The most beloved movie theaters in Los Angeles are closing. Now cinephiles in the movie-obsessed city are shining a Bat-Signal into the sky, hoping a deep-pocketed company (or individual) will swoop in and rescue them. The question is: Who will answer the call?
ArcLight Cinemas and Pacific Theatres are permanently shuttering all 16 of their southern California locations, the theater chains announced in a statement yesterday, citing financial hardship brought about by the Covid-19 pandemic. “This was not the outcome anyone wanted, but despite a huge effort that exhausted all potential options, the company does not have a viable way forward,” the statement said. Both chains, which are owned by the Los Angeles-based real estate development company Decurion, had been closed since March 2020.
Film fans—including several prominent filmmakers and actors—are devastated. ArcLight’s theaters were some of the most well-liked moviegoing destinations in the US, and were commonly used to host major Hollywood premieres. Patrons enjoyed their commitment to a high-touch cinematic experience: Ushers would come into theaters and personally introduce each film, for instance. Pacific’s Cinerama theater, best known for its iconic geodesic dome, was among the most famous cinemas in the world, with cameos in everything from HBO’s Entourage to Quentin Tarantino’s 2019 film Once Upon a Time in Hollywood.
Almost immediately, observers on social media began asking who might be able to save the theaters. Prior to the pandemic, they were successful, generating a combined $114 million in ticket sales in 2019 (and likely much more after concessions are included), IndieWire reported. Anyone who steps in would not only earn the goodwill of Hollywood, but might also be acquiring a solid business as the US economy recovers from the pandemic.
And owning some or all of these theaters could fit into the business strategies of some big-name entertainment and tech companies. Here is who might be interested, and why:
The world’s biggest streaming service already leases and operates the Paris theater in New York, where it hosts movie premieres and other events. Netflix added to its small roster of theaters when it bought the Grauman’s Egyptian Theatre in Los Angeles last year for similar reasons. Owning the Egyptian also helps the company’s films qualify for awards like the Oscars, which require that films play in a Los Angeles theater for at least a week.
On top of that, Netflix’s new Hollywood campus is right around the block from the Cinerama Dome and ArcLight Hollywood:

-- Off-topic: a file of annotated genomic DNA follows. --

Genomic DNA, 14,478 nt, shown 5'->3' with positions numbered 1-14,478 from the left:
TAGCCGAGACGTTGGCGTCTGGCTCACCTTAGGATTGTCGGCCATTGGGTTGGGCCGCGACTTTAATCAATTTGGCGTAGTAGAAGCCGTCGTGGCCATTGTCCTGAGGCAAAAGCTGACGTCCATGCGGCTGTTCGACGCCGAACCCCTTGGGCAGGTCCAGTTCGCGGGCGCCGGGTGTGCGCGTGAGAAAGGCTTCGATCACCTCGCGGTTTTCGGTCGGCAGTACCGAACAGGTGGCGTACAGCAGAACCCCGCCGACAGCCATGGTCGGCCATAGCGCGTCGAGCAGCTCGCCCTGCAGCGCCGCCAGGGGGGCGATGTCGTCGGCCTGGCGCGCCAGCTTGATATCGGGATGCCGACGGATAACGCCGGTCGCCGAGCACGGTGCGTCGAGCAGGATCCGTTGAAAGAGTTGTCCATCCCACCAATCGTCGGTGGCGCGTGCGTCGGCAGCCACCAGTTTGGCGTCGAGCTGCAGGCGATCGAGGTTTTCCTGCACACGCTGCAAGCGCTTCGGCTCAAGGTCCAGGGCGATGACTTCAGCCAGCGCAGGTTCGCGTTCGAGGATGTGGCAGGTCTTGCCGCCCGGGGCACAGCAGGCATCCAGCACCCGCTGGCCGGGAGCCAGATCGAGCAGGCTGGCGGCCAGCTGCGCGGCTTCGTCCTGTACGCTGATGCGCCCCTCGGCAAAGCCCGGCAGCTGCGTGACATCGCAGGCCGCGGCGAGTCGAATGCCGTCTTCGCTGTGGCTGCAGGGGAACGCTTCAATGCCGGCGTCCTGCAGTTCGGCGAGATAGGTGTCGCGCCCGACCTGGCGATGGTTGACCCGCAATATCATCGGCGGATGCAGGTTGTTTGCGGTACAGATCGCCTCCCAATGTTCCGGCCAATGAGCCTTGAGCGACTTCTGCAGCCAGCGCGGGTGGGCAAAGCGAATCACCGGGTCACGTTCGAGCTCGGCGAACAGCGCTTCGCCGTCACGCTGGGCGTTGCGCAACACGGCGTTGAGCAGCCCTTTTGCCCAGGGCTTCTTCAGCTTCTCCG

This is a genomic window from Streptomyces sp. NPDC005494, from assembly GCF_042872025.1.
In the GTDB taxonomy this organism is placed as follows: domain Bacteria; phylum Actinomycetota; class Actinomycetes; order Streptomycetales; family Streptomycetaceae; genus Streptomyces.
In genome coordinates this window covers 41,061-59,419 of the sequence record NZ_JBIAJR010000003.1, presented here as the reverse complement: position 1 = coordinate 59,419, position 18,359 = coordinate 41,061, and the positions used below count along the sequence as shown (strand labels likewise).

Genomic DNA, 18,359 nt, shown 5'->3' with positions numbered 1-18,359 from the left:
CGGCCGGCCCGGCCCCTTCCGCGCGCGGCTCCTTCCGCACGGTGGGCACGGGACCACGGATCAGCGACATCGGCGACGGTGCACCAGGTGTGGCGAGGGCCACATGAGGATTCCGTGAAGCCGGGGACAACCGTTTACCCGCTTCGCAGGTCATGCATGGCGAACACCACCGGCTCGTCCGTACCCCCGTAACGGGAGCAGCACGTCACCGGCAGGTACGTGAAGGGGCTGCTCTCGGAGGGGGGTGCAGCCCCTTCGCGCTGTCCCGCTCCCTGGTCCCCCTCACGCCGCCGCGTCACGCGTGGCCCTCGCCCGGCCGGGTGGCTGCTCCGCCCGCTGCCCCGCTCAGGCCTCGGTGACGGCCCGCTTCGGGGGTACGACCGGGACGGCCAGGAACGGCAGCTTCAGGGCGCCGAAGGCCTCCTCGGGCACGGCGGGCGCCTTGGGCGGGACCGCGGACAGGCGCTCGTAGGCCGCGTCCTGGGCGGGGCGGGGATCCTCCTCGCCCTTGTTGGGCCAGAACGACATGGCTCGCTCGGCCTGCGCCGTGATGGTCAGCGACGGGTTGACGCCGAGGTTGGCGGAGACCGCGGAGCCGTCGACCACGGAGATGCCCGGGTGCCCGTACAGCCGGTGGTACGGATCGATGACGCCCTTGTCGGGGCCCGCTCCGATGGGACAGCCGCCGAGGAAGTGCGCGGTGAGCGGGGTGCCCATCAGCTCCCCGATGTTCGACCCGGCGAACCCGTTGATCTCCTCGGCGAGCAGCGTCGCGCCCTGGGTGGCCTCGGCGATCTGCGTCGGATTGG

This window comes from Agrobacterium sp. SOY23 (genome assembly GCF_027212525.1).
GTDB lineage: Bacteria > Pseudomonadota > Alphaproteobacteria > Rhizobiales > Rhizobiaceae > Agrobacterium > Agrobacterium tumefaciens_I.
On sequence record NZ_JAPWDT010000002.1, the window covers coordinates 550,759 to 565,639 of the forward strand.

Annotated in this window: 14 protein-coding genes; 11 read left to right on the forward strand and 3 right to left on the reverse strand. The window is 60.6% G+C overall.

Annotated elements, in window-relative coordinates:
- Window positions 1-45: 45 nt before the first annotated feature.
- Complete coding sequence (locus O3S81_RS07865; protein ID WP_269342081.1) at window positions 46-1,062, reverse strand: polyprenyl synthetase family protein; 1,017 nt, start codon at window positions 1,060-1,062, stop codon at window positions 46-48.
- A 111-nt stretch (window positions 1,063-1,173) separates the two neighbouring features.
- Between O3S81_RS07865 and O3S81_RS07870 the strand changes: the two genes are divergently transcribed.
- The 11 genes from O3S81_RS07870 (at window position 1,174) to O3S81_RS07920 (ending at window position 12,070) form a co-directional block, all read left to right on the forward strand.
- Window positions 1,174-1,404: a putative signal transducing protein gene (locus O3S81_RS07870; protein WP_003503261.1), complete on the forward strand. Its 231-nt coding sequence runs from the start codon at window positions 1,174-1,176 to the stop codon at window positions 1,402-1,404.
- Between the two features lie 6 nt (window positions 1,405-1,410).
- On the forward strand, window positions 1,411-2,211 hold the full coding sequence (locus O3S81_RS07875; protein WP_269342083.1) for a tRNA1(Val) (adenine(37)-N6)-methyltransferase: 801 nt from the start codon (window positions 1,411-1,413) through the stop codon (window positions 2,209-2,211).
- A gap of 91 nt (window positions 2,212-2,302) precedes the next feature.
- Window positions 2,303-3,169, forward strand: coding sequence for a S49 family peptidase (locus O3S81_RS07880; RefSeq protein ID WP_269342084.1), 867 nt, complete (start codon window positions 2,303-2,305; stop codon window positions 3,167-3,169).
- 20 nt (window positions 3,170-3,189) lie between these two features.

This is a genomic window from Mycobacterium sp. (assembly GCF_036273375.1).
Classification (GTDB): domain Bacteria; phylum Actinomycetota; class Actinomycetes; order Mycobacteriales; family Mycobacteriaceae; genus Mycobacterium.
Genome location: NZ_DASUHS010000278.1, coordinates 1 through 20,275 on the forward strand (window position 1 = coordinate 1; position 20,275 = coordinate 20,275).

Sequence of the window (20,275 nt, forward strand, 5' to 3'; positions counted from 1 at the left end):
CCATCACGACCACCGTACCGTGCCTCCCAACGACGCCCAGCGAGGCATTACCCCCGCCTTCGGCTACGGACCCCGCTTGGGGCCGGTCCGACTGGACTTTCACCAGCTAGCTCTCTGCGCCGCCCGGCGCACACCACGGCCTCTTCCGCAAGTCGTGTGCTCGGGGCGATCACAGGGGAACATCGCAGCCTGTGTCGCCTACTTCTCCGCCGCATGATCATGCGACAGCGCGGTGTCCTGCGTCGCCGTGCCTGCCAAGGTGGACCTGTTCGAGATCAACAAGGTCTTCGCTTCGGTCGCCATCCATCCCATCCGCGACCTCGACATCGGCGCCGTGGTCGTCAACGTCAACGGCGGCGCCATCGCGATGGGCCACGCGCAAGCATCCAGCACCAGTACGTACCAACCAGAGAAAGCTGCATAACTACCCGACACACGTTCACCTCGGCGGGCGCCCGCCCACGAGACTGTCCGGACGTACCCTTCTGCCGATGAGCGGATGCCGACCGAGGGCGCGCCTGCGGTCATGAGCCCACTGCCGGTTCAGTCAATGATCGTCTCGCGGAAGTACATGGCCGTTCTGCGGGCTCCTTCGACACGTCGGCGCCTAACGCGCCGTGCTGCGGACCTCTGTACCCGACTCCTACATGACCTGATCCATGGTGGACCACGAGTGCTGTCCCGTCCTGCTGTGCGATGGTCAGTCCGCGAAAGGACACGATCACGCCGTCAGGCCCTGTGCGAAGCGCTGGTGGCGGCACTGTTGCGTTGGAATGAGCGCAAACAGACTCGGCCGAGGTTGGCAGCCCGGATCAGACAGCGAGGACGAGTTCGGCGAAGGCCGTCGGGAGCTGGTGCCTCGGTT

So ponying up for the Dome seems like a natural fit for Netflix’s goals. It would curry favor with the Hollywood elite and give the company another location with which to promote its growing investment in film. While Netflix may be interested in acquiring a single iconic property, it’s unlikely to buy a chain of commercial theaters like ArcLight as that’d venture too far from its streaming-first mission.
The e-commerce giant, which produces many films and TV series of its own, could buy the Dome as an answer to Netflix’s Egyptian acquisition—but it might actually be interested in more than that. Amazon has long been rumored to be a potential buyer of AMC Entertainment, the world’s biggest theater chain, which has also struggled to stay afloat during the pandemic.
Money would not be an issue. And Amazon could use the ArcLight theaters to integrate its other services, like IMDb, Whole Foods, or Twitch. Imagine an ArcLight location with live Twitch streams broadcast on screens, or IMDb kiosks that enable moviegoers to research films before or after they see them. Amazon could bundle ticket prices into their Prime memberships. Some film purists might recoil at the corporate synergy, but there’s a reason for the rampant speculation about Amazon’s interest in the theater business.
Apple really wants the world to know it is investing in movies. It’s paying $200 million to finance Martin Scorsese’s next movie, Killers of the Flower Moon. It paid $100 million just for the rights to an upcoming slavery thriller starring Will Smith. It signed a deal with Leonardo DiCaprio’s production company. And it was reportedly interested in purchasing MGM’s movie library, which includes James Bond.